Sociologists study culture by different TYPES.
Mass culture includes any product designed for and consumed by a mass audience.
Mass culture is manufactured and is produced for profit.
Mass culture includes most forms of communication and entertainment produced in capitalist societies – cinema, television (broadcast and streaming), magazines, popular fiction, comics and, more recently the way football has become a central part of a shared cultural experience.
Mass culture may reflect a shared set of norms and values in society – it may also be part of the process whereby those same norms and values end up being shared by a mass of the population through a process of mass consumption.
It may be argued that mass culture is ‘trash’ culture and has very little real meaning and virtually no artistic merit, especially when compared with high culture.
Neo-Marxists are critical of mass culture because of the way they see it diminishing and replacing localised and folk cultures. The Frankfurt School, especially the sociologist Herbert Marcuse – were leading voices in this criticism of a homogenised mass culture being transmitted through the mass media.
Neo-Marxists also argue that mass culture manipulates passive audiences into a form of thoughtless consumerism which leads us to desire and consume things we don’t really want or need.
Sociologists from the New Right have been critical of mass culture because of the way in which certain types of mass culture – violent computer games, rap music etc have a negative effect on those who consume them in large amounts. Feminist sociologists are critical of mass culture for similar reasons, particularly the way in which it may often be seen to portray women in sexist and misogynist ways.
McDonald is critical of mass culture because it has ‘dumbed down’ our ability to appreciate aspects of high culture which may take more time to understand but which may ultimately be more satisfying and provide a richer cultural experience.
Giddens also offers a critical view of mass culture on the grounds that soap operas, reality TV and celebrity magazines produce a passive and uncritical mass audience who are losing the ability to think for themselves or to even bother engaging with culture that may require a bit more effort and thought.
Discussions of ‘high’ and low’ culture focus on how we judge the quality of what is being watched, read or observed.
High culture is represented by those arts and interests which are seen as superior to others.
High culture would include ballet, classical music, opera, literary novels and poetry and ‘art’ cinema.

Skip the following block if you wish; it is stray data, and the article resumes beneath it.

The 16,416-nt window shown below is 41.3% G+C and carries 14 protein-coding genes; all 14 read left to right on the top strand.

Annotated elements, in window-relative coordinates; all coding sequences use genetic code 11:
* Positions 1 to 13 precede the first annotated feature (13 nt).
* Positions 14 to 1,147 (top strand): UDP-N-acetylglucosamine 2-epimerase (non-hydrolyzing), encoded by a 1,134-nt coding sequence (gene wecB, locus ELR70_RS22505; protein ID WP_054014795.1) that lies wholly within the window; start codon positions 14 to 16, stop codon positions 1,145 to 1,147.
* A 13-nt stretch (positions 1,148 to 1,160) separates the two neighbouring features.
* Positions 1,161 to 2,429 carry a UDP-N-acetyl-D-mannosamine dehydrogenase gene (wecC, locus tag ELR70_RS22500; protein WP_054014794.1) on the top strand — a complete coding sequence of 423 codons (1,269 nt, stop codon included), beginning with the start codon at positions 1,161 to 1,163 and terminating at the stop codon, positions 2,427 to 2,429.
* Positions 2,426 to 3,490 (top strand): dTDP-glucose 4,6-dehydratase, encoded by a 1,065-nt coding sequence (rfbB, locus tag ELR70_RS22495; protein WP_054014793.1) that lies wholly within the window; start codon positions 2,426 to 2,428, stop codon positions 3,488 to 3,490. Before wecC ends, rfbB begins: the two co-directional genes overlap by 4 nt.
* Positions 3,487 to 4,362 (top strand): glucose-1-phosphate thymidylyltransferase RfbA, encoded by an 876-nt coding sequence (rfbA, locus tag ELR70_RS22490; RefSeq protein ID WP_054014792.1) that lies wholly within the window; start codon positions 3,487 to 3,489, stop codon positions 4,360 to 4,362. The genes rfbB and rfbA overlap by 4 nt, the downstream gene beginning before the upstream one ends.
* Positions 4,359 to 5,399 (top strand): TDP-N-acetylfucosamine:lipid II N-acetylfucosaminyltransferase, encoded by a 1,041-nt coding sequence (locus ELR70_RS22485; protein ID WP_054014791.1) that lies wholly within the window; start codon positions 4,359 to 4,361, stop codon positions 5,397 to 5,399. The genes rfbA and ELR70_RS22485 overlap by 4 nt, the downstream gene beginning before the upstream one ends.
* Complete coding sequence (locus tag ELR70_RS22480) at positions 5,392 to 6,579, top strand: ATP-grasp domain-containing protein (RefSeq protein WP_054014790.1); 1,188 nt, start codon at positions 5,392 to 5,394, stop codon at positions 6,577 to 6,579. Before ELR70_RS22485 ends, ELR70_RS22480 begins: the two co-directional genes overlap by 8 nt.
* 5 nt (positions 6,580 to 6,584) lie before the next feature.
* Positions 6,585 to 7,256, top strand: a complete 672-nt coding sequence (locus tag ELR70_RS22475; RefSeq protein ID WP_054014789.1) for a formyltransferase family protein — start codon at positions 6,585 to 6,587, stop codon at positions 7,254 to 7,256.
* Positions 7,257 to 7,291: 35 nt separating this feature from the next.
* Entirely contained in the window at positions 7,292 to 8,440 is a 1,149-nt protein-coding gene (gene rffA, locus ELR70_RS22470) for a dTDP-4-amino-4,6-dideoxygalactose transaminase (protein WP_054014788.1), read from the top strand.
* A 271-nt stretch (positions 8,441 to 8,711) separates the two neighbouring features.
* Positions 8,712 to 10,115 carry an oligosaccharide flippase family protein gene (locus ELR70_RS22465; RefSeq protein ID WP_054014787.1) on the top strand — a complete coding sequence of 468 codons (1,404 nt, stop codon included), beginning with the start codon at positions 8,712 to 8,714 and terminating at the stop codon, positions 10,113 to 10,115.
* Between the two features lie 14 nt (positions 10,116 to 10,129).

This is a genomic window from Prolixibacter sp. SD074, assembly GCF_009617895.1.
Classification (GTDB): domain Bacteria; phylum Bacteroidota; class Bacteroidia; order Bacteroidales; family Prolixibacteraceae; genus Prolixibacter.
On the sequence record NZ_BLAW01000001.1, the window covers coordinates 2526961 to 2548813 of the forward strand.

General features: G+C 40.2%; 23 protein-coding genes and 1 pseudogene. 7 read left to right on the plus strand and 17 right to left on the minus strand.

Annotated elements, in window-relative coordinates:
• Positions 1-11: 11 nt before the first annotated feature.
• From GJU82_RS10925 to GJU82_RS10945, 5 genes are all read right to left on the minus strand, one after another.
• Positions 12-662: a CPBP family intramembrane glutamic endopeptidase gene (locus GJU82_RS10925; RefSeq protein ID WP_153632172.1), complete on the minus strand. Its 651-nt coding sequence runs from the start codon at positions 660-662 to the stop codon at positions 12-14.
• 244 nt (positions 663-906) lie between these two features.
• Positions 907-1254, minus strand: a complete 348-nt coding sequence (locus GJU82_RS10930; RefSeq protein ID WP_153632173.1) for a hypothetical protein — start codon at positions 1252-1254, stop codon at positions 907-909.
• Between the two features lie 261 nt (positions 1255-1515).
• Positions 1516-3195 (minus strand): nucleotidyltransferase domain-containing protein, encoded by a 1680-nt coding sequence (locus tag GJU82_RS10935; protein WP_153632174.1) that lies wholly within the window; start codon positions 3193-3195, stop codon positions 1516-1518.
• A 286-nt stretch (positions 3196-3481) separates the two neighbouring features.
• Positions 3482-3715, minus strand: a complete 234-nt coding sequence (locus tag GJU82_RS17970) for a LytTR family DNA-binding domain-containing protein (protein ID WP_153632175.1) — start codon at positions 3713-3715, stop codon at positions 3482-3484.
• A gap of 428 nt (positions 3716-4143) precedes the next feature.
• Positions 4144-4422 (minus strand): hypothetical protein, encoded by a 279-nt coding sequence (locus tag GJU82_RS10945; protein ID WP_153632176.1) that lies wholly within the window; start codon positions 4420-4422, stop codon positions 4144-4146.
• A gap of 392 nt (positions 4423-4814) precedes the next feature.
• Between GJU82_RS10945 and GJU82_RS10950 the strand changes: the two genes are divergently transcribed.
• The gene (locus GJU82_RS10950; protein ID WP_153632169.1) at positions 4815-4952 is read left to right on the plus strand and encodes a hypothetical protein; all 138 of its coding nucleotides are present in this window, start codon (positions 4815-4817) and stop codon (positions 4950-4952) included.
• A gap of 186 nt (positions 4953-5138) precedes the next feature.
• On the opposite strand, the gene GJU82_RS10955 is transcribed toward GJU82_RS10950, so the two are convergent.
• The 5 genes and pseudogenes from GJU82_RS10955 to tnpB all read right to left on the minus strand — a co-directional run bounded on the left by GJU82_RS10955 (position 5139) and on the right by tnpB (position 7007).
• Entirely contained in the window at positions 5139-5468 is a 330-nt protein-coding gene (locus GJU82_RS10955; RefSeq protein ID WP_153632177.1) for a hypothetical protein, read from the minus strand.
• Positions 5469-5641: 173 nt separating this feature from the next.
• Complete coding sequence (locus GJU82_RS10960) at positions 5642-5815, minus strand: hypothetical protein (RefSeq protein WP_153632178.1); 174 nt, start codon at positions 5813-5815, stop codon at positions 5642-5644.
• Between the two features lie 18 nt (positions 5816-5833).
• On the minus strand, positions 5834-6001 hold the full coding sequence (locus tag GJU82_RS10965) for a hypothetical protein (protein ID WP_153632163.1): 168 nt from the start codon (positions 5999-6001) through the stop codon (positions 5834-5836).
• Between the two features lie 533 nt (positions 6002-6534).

High culture is not produced for a mass audience, it is associated with smaller ‘elite’ audiences. This often means that various types of high culture have limited appeal and struggle to be financially viable. The government – through grants and the lottery – often steps in to subside arts associated with high culture.
It is usually felt that high culture represents some deeper or intellectual meaning. Because of this, high culture is often seen as having more ‘quality’ than other types of culture and may also be considered as being more ‘intellectual’ in its outlook.
high culture – creative, with high statusHaralambos
Marxists often view high culture in terms of its appeal to, and control by, political and economic elites.
Davis argues that high culture is produced and consumed mainly for and by a small elite group in society.
To understand low culture you should simply ‘flip’ your understanding of ‘high culture’.
‘Low culture’ makes a judgement on the value on what is being produced and consumed as culture.
Low culture is linked to the commercialisation and mass appeal of ‘mass culture’.
Low culture is usually perceived as being somehow inferior to ‘higher’ forms of culture.
Ideas around ‘low’ culture may be seen as prejudiced against those groups in society who have less power and less wealth than cultural elites who often determine what is and what isn’t ‘good’ culture.
This view is closely linked to ideas around mass culture and low culture.
Popular culture may be defined as cultural attitudes and experiences that most of us would recognise in mainstream society – it’s popular, it’s easy to understand and it entertains us. It’s what we like to read, see, watch or listen to.
Popular culture is accessible and easy to find. Compared with high culture, it is relatively cheap to consume.
Storey makes the point that popular culture and mass culture are not necessarily the same thing. Popular culture, he argues, often comes from the people themselves – they create and participate in the cultural process, they are not the passive consumers typical of commercial mass culture. A good example of this would be the way the internet now allows us the opportunity to produce our own writings, films and music outside the control of capitalist companies.